“Rango,” the animated children’s film, has been sparking controversy even before it opened due to the amount of smoking in the movie and the effect it may have on children. Critics of the movie say that it influences children to take up smoking because the characters smoke excessively.
The National Cancer Institute found that the more smoking children see on-screen, the more likely they will become smokers. The president of the Campaign for Tobacco-Free Kids, Matthew L. Myers, even went so far to say that any movie that has smoking in it should be given an R-rating immediately. This is due to the fact that the rating system currently does not take smoking into account when rating a movie.
The American Academy of Pediatrics and Breathe California have also released similar statements denouncing the film. However, the spokesperson for the Motion Picture Association of America, Elizabeth Kaltman, has said that the rating system should not be used to persuade film companies to use less smoking in films.
Even though big tobacco-free corporations are behind the anti-“Rango” movement, they have a biased opinion in how children will respond to the film.
The characters that smoke in the movie are not main stars but evil characters in the movie and cigars are only seen about three times. This does not make smoking the act that children concentrate on. “Rango” is a cartoon set in a world where desert animals can talk, socialize in saloons and have stand-offs with one another.
It is intended to be used for entertainment purposes only and is not supposed to be taken seriously. Cartoons have depicted many scenes that are dangerous like crossing the street without looking both ways, drinking alcoholic beverages and hitting people over the head with heavy objects. Even though these bad habits are depicted, children understand the concept of fiction and do not take the acts as habits to live up to.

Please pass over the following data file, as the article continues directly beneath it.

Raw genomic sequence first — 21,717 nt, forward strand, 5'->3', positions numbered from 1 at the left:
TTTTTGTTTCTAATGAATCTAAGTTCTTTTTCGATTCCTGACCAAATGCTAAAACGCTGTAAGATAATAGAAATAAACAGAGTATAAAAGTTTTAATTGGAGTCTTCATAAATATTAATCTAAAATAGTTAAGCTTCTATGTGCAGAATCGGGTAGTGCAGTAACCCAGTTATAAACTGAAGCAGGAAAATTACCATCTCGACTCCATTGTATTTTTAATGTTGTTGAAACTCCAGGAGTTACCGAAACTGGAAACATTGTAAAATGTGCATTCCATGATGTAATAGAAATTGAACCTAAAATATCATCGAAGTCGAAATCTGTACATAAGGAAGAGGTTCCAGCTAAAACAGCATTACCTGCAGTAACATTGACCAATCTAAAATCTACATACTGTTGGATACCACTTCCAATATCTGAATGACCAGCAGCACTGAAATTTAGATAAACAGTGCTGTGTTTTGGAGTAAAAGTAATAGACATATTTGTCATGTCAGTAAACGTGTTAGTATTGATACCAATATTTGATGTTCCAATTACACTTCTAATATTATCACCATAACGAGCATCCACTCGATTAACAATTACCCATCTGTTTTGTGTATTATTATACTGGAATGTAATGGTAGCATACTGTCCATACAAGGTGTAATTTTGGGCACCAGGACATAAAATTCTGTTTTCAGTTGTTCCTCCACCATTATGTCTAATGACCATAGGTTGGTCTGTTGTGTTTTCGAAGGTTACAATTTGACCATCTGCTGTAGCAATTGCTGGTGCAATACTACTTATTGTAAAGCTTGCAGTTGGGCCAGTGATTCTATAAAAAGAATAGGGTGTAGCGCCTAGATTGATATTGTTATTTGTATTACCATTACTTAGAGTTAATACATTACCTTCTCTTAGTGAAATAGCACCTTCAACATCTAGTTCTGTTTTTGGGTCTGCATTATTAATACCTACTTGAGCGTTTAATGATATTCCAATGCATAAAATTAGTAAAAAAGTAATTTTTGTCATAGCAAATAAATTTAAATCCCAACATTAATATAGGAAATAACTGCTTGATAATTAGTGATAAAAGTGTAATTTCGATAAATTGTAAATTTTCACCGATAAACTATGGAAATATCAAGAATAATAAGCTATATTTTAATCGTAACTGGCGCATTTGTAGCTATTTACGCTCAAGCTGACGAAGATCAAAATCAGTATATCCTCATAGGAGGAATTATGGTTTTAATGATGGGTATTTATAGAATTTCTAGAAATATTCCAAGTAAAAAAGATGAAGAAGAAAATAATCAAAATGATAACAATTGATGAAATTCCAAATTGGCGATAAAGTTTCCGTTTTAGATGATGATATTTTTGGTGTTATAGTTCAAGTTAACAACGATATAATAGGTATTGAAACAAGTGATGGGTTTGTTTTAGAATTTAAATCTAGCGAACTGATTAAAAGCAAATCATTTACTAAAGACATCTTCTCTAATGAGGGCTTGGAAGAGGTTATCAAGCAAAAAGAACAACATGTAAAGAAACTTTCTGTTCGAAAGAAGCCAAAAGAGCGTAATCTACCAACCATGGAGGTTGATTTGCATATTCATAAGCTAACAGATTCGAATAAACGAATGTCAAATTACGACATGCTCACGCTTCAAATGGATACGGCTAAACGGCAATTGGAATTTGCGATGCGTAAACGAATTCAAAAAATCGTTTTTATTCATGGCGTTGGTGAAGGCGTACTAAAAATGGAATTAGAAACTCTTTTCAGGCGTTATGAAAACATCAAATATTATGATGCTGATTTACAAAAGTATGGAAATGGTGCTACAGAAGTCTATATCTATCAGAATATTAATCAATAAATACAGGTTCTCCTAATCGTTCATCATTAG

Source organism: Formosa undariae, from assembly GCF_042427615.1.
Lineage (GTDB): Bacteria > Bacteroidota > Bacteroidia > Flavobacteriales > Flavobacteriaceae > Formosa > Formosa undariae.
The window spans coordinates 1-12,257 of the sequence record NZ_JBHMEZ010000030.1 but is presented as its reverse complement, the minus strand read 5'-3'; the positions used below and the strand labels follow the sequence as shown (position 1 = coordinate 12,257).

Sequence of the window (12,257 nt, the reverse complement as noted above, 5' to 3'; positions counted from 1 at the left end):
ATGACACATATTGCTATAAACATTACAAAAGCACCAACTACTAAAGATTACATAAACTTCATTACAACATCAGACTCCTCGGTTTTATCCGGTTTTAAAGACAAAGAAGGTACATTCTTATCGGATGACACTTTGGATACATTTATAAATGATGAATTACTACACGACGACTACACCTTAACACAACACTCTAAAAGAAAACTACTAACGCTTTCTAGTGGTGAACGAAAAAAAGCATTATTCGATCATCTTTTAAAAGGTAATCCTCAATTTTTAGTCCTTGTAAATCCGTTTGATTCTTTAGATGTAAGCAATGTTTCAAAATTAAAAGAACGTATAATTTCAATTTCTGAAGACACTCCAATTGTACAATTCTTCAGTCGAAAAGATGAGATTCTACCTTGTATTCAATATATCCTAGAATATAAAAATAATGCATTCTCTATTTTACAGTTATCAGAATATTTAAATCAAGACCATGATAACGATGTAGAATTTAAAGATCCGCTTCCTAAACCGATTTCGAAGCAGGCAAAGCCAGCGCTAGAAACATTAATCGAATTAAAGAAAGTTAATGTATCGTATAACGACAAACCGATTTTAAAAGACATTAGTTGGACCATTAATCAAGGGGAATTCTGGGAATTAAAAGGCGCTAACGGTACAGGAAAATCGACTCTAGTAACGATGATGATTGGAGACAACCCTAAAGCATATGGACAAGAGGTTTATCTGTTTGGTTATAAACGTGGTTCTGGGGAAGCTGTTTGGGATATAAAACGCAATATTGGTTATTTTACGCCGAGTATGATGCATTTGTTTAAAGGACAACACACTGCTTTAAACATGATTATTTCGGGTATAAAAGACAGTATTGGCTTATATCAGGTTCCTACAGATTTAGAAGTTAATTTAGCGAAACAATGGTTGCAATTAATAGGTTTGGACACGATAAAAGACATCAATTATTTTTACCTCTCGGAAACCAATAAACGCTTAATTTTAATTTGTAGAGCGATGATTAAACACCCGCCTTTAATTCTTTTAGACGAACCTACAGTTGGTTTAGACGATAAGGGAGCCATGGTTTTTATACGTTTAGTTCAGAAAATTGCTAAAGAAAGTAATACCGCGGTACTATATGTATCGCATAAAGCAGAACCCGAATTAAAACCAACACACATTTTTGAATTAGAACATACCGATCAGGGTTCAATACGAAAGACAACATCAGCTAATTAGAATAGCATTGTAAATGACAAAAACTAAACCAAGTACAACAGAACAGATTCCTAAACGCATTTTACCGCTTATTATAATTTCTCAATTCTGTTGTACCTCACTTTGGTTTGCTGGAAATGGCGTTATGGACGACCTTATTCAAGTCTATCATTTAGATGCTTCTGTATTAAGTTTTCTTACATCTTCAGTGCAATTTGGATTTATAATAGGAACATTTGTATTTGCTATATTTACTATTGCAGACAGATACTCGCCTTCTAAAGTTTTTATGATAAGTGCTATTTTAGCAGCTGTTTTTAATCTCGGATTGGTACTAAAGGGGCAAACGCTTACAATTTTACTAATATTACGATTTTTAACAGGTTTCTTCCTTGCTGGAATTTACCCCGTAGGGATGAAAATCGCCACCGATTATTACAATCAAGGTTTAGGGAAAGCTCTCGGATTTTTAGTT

There are plenty of shows on television depicting bad habits and parents do not feel the need to boycott those and get entire corporations behind them in order to give them bad publicity. Children and teenagers will be more influenced if they saw idols like Justin Bieber and Selena Gomez smoking than they would if an imaginary cartoon character smoked in a movie.
Furthermore, smoking is the least important thing in the film that parents should be concerned with their children watching. The movie is filled with sexual innuendos and at times bad language, which are more inappropriate for children viewers.
Corporations and parents should not be making a big deal about this being a children’s movie because it is only depicted very few times. They should be more concerned about their children hearing the inappropriate comments made throughout the film. Parents also need to make the decision if they want to take their children to see the movie in the first place.
“I laughed,” Mollie Le Veque, senior art history major, said. “If parents don’t want their kids to see it, then don’t take them to see it.”